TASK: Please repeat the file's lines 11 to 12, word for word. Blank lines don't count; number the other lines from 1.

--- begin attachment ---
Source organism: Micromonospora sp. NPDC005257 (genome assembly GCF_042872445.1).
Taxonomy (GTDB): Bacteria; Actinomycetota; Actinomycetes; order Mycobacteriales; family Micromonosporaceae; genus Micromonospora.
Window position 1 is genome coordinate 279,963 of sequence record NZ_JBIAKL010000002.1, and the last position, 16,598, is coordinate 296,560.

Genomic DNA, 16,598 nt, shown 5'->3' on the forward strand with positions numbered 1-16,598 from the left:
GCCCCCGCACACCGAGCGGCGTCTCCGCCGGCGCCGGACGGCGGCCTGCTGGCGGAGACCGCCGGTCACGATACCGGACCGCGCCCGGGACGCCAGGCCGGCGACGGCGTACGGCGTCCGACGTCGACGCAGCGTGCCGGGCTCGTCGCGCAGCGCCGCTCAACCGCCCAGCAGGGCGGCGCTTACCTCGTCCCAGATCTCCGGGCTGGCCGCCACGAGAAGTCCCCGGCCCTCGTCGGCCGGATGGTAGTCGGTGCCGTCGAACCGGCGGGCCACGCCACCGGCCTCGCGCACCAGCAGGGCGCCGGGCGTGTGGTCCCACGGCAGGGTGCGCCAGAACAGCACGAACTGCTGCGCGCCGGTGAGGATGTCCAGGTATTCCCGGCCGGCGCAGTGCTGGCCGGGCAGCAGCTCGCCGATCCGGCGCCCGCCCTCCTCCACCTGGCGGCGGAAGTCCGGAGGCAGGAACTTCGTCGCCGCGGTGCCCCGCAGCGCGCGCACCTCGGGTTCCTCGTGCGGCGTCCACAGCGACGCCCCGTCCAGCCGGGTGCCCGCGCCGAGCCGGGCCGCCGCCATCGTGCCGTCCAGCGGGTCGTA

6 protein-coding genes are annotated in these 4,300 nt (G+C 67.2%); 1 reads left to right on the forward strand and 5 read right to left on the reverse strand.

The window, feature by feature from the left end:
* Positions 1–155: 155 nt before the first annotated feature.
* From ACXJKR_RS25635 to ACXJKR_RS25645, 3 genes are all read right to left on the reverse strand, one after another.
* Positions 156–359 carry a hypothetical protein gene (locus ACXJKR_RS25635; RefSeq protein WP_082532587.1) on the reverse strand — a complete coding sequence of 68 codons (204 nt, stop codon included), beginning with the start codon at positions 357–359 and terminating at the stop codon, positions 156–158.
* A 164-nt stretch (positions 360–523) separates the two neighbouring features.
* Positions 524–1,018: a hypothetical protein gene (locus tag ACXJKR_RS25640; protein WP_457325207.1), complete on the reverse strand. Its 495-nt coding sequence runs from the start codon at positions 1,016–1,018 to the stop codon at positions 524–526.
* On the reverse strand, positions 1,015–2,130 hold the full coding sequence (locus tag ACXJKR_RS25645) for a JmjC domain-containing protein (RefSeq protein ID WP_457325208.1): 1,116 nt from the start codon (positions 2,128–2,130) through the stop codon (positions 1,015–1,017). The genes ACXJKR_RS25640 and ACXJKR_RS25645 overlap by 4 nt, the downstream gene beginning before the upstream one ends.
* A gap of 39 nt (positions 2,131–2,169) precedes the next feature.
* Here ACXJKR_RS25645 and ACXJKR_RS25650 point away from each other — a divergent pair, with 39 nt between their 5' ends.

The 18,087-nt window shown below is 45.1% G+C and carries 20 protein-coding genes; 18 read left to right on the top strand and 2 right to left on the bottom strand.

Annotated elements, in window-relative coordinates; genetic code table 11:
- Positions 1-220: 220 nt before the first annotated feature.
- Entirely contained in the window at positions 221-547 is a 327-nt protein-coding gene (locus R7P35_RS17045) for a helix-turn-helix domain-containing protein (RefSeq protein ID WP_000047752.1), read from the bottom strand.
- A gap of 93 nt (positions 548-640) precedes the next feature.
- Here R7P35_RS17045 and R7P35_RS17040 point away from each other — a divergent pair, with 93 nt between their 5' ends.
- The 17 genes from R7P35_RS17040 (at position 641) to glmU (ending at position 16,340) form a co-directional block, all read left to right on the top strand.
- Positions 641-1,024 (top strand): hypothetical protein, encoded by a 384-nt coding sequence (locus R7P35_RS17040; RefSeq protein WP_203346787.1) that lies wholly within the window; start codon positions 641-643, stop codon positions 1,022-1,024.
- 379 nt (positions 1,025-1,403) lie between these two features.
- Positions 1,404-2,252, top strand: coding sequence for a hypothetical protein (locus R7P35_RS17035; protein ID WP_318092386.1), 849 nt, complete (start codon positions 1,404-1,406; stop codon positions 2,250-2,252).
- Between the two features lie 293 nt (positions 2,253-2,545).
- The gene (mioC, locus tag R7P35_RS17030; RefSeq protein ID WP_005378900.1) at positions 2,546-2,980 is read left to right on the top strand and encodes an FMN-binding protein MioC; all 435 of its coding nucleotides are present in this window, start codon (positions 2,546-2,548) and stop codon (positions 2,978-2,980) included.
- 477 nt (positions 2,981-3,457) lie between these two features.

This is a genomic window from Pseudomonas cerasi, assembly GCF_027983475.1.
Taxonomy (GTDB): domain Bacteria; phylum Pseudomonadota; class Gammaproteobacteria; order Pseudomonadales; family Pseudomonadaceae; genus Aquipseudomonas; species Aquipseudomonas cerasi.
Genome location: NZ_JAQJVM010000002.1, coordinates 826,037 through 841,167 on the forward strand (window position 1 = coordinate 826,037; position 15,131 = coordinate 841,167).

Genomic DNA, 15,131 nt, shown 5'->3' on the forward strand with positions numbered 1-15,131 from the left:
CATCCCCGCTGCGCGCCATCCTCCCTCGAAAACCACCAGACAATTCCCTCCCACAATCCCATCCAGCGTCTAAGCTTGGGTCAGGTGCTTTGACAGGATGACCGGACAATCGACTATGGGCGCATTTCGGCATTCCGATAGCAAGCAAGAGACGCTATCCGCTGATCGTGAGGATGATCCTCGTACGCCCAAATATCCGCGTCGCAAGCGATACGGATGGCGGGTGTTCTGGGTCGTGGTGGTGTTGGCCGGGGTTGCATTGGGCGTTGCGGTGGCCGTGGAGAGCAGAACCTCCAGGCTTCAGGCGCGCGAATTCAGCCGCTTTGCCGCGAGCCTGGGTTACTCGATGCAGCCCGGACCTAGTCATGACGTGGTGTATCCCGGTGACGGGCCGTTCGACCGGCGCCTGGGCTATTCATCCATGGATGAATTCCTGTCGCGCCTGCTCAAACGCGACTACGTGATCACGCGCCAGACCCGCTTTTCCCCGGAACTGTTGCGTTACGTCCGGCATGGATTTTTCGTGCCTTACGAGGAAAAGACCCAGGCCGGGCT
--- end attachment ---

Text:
* A 164-nt stretch (positions 360–523) separates the two neighbouring features.
* Positions 524–1,018: a hypothetical protein gene (locus tag ACXJKR_RS25640; protein WP_457325207.1), complete on the reverse strand. Its 495-nt coding sequence runs from the start codon at positions 1,016–1,018 to the stop codon at positions 524–526.